For all of the above I would say I’ve made no particularly strong effort. I have some reasonable totals simply by virtue of being out there, exploring the world as a mildly curious naturalist. That’s why plants are one of my highest scoring groups; step outside and you can’t help but fall over them. It is, however, a group I’ve still not quite cracked, relying for the most part on other people’s knowledge. So I wouldn’t describe myself as a botanist just yet, though given how fundamental plants are to habitat assessment and often to invertebrate identification I’m working on it. I probably know more than I think I do, at least in terms of common species.

Odonata (21), orthopteroids (14), hymenoptera (29), butterflies (41), moths (302)

I’ve put some genuine effort into seeing species in these groups; I just have quite a way to go! If pressed I would tell people moths are among my favourite, but next to the 2500 or so moth species in Britain my current total of 302 is pretty low.

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Rosy footman: now that’s a good looking moth.

Birds (251)

Birds started this whole thing for me but I’ve seen comparatively few species in the UK, especially compared with the big list twitchers. Birds remain my first love, but what I enjoy most is knowing and caring for the bird life of the local area. Of course if a new species turns up somewhere convenient or whilst I’m on holiday elsewhere in the country I’m not likely to turn it down! I’d travel for a bee eater, though probably not too far, and I’d need a few days’ notice. What I would really like to do is catch up on a few ‘bogey’ species among those that do breed in the UK. Seeing a honey buzzard, twite, ptarmigan or golden eagle in breeding habitat would be much more satisfying than a half-dead vagrant. I loved seeing some new birds on a trip round central Europe last summer and it didn’t really bother me that much that they weren’t in the ‘right’ country for the purposes of my UK list.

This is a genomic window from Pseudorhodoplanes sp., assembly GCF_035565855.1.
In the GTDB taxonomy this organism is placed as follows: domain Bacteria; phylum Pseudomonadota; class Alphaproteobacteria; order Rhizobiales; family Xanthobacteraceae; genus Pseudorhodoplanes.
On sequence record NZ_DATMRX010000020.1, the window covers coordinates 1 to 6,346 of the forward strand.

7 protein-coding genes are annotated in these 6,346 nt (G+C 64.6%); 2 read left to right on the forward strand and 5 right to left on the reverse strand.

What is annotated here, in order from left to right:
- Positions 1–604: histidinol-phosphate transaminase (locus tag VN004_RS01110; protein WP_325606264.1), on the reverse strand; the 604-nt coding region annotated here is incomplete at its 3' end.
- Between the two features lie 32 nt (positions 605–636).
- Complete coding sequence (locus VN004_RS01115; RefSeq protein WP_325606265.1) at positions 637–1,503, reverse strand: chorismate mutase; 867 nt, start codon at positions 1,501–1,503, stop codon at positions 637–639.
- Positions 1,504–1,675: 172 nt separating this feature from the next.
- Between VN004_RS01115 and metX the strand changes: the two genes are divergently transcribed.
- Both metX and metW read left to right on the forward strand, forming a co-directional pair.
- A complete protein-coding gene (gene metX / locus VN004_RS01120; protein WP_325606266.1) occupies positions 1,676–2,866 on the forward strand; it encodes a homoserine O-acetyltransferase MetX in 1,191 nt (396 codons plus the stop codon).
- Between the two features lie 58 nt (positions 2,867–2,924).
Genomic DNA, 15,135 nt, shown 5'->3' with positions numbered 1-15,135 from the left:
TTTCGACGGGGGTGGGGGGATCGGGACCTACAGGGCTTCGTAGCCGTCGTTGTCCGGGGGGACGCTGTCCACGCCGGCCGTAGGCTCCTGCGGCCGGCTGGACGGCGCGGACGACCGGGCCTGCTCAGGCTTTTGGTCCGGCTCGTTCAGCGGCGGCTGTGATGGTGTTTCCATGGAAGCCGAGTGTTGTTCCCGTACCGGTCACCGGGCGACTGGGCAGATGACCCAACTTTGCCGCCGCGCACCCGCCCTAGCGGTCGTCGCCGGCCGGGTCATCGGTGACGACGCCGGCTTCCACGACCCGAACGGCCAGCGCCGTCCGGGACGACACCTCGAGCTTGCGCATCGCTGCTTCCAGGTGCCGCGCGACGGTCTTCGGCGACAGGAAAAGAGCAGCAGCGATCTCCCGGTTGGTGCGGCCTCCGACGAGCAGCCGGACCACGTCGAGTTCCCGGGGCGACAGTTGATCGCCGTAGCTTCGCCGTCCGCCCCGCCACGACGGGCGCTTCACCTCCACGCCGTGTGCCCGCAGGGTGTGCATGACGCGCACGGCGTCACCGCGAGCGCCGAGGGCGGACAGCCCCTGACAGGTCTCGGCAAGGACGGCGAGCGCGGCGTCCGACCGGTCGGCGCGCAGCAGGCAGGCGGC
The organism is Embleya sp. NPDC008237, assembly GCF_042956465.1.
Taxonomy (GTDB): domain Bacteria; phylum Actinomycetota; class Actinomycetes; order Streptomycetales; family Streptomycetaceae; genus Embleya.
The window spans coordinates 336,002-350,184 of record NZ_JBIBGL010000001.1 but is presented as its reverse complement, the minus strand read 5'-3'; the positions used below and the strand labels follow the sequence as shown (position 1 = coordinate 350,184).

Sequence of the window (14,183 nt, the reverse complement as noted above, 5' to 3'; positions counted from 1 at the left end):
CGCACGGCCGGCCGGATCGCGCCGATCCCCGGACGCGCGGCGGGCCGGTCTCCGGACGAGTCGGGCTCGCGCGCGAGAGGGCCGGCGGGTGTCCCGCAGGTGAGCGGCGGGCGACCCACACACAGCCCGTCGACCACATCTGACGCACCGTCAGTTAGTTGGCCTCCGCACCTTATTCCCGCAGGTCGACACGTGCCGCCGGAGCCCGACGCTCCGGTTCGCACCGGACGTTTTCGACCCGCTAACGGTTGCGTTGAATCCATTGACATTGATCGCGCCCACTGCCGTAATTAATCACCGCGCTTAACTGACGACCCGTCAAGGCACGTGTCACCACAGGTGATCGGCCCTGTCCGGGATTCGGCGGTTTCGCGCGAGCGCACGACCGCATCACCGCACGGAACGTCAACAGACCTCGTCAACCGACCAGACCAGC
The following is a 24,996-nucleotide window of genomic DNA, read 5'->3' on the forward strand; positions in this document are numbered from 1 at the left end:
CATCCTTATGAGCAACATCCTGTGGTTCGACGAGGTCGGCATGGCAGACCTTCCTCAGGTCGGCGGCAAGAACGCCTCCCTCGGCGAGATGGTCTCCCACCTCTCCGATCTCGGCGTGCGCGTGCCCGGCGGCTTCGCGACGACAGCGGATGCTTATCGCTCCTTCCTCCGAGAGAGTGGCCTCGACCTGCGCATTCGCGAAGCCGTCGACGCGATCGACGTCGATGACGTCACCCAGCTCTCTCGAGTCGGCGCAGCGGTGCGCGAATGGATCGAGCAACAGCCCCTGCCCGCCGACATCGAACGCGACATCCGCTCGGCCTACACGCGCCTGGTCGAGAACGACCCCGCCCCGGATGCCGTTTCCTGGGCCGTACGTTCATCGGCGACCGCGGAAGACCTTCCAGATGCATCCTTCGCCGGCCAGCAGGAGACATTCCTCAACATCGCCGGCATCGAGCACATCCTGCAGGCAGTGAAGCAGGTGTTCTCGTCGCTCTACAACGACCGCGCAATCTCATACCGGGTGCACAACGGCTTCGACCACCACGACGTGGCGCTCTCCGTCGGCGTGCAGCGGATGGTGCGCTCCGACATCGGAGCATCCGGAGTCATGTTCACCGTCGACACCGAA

Right, where was I going with this? Resolutions! I didn’t sift through the rankings to compare myself with other listers; it was more a way to measure my relative progress with the different parts of the natural world. With all that in mind, here’s what I’ll be aiming to do in 2017:

  • Get off the starting line with as many of my blank groups as possible
  • Learn to recognise a decent handful of common species in those groups where my list is currently very small
  • Consolidate and expand my knowledge for those groups I’d like to get good at (beetles, bugs and moths in particular)
  • Be confident enough with plants to allow myself the title botanist
  • Be a better local birder. I won’t add any species to my list, but I will enjoy myself!

And isn’t enjoying ourselves the main point of this listing lark, in the end? That and becoming better natural historians, to the eventual benefit of the wildlife we love. I wish all of you an exciting, surprising, wildlife-rich year ahead.